• You can borrow against the property and effectively your tenants buy your asset over a number of years
  • You can make a big gain when you buy – buying below market value and getting a bargain should be the aim of all property investors – that way you make a profit when you buy.
  • Over the long term the value of your property will increase and is the best hedge against inflation.
  • You can add value to your investment by making sensible improvements – adding a bed room, improving the view, landscaping grounds, the possibilities are endless.
  • As landlord you enjoy certain tax concessions like being able to claim expenses for managing your property.


What should I consider before Investing in Property?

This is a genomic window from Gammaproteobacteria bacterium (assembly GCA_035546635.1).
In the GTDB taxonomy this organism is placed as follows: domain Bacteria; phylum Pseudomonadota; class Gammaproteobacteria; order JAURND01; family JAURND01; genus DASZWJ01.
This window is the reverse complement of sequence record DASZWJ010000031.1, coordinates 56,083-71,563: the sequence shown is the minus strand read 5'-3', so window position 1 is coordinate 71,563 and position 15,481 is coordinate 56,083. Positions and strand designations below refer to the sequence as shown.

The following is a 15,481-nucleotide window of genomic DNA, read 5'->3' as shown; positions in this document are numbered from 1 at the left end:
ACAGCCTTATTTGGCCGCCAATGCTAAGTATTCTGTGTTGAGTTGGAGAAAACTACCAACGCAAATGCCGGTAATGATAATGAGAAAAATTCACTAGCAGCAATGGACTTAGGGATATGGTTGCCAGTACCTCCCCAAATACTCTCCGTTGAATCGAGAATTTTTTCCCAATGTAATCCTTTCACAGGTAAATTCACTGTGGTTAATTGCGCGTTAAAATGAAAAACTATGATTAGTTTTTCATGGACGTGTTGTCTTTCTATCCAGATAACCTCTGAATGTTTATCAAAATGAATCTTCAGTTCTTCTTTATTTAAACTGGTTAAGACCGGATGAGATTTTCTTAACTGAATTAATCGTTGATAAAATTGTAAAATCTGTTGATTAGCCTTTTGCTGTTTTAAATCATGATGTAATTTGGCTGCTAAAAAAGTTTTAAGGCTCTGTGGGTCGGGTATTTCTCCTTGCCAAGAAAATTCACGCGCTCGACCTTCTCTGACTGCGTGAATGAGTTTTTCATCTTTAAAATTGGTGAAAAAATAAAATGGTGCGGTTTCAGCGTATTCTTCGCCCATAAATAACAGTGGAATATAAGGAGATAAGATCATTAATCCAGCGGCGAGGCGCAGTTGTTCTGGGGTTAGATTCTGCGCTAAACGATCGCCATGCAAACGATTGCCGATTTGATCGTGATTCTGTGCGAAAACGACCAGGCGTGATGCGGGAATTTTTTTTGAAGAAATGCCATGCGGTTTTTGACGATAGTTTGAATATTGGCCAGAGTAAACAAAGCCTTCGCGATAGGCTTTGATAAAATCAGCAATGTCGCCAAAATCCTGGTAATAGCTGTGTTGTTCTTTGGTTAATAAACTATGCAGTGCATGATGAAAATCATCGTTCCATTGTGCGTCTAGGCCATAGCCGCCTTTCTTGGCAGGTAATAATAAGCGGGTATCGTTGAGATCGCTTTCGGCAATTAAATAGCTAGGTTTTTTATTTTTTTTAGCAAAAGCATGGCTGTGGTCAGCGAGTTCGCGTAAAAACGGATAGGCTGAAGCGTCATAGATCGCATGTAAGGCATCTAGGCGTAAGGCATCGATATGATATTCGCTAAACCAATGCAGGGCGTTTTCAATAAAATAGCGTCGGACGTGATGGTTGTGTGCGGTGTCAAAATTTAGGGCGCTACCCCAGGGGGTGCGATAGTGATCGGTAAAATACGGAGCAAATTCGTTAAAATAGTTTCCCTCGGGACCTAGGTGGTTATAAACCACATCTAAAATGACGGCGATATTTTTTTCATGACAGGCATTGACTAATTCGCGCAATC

History shows that those with the courage to go against the crowd, to buy when the market in down, the so called contrarian investors, are the ones that make the real money. In reality, most people do just the opposite. They only get interested when the media frenzy of a property boom shows that everyone and his dog is making a killing, so, eager not to miss the boat, they jump in at exactly the wrong time, when the market is beginning to peak.

There are three keys to success with any investment: research, research, research!
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  • Talk to other property owners and get their views. Find out what it’s like to be a landlord and the business prospects. Find out how they did it. Consider joining a local landlord’s association and go to their meetings.
  • Research the local market and get comparables: walk the streets, talk to letting agents, search the rental ads and see what demand there is, what prices and rents they are asking. You may even pose as a prospective tenant, making enquiries and doing some viewings – it will give you a chance to see just what’s on offer and what competition you will have.